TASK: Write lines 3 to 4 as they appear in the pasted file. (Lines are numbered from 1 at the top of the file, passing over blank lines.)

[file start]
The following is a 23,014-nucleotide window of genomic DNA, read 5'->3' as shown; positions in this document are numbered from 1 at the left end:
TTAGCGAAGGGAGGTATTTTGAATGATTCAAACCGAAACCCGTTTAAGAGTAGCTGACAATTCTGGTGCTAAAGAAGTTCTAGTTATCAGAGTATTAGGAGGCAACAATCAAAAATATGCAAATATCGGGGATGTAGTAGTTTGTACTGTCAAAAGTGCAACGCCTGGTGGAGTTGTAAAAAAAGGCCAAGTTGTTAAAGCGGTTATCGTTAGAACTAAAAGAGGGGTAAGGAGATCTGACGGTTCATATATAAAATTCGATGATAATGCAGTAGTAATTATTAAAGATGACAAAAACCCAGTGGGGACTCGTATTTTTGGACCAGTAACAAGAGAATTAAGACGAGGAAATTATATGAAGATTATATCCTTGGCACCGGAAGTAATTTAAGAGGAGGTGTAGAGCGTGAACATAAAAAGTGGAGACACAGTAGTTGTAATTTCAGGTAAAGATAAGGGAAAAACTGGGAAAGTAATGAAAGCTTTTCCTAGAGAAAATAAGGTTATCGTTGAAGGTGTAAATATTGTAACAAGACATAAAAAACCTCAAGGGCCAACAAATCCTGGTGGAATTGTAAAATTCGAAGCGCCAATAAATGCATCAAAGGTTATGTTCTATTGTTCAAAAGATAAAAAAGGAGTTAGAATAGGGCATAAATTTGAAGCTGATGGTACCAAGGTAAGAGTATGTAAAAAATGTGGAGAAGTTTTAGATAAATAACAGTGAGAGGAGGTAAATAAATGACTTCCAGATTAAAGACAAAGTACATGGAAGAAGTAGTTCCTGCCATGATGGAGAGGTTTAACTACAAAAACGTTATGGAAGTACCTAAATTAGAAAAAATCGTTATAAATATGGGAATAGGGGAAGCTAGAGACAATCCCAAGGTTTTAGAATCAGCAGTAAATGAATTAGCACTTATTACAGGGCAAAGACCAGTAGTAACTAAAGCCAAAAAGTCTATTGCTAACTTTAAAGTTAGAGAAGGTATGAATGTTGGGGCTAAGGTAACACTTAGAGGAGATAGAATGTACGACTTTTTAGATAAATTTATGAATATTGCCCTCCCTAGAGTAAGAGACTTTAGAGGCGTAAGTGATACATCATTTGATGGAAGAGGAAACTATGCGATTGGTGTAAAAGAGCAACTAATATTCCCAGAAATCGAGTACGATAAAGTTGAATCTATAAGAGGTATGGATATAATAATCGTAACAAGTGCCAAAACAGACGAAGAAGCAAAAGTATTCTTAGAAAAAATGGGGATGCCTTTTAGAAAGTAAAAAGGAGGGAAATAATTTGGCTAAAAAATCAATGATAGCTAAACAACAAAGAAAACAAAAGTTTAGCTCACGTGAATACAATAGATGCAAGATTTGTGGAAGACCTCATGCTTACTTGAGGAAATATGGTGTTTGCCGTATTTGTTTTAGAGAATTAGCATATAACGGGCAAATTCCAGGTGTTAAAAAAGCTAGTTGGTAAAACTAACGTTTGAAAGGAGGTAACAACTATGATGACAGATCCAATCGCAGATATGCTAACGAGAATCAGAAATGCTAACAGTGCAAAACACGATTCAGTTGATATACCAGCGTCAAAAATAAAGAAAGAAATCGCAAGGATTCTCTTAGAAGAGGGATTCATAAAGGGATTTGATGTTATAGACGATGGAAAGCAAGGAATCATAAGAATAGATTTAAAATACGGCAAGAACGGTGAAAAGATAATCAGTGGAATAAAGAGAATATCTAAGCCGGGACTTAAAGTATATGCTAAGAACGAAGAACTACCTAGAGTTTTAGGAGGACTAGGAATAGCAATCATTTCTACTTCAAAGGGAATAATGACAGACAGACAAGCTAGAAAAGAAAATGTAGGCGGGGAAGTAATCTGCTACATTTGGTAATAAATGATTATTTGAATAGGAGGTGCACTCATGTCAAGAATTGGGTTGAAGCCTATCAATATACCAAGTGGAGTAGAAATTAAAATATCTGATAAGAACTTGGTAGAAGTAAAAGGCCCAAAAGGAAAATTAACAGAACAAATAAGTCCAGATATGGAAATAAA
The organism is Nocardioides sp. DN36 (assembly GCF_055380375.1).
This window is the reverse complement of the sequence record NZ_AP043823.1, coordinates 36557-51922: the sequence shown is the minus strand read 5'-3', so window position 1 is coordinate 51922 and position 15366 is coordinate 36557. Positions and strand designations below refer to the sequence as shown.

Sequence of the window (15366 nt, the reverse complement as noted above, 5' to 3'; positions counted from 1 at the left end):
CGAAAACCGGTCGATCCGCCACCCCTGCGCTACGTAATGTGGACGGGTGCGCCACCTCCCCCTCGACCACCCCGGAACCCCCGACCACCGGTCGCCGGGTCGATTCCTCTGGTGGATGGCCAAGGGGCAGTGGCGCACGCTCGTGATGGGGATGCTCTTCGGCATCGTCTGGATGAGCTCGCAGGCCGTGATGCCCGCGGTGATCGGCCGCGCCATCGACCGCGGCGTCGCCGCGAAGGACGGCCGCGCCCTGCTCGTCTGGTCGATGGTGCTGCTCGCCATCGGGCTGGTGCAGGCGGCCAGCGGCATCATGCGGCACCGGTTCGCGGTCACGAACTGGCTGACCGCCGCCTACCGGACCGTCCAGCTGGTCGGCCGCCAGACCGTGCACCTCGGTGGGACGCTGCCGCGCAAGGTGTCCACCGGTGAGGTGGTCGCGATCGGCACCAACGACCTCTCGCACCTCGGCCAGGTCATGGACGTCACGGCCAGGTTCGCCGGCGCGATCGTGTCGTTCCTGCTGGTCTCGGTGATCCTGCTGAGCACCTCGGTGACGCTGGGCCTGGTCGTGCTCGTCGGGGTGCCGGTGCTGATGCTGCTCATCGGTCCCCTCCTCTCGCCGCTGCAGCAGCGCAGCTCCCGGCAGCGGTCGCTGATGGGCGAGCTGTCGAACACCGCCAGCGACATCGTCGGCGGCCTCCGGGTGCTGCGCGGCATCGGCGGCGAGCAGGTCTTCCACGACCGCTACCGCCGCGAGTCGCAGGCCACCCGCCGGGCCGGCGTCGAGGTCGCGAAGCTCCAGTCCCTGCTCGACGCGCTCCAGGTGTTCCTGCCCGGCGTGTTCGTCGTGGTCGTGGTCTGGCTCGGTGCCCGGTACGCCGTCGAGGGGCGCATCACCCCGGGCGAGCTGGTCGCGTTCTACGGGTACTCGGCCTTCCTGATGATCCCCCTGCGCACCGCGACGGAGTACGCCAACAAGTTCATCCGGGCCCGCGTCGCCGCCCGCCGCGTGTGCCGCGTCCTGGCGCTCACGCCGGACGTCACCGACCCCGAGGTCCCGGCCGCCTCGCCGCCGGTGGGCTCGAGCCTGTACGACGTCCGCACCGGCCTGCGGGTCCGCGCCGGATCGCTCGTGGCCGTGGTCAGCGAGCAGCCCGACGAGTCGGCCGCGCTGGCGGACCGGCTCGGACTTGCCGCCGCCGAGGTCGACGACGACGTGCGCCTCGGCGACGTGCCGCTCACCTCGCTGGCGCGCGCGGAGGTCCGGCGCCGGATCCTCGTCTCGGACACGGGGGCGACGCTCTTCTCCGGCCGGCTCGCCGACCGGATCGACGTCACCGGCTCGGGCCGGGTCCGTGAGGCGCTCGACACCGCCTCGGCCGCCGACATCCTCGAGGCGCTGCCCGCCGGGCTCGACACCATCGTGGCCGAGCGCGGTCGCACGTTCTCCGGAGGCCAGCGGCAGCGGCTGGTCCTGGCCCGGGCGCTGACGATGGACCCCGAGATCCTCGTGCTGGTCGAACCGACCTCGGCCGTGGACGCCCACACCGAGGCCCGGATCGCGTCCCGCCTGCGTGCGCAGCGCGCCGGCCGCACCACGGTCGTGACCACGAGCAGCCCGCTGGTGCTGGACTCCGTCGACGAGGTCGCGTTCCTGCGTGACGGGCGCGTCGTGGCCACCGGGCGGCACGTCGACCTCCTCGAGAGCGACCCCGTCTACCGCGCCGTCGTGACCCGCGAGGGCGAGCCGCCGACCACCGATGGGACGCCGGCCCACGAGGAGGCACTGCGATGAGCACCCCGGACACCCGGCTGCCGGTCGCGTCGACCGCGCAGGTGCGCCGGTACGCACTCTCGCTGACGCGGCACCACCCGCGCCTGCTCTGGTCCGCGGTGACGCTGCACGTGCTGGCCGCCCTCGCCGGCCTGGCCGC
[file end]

The organism is Nocardioides sp. DN36 (assembly GCF_055380375.1).
This window is the reverse complement of the sequence record NZ_AP043823.1, coordinates 36557-51922: the sequence shown is the minus strand read 5'-3', so window position 1 is coordinate 51922 and position 15366 is coordinate 36557. Positions and strand designations below refer to the sequence as shown.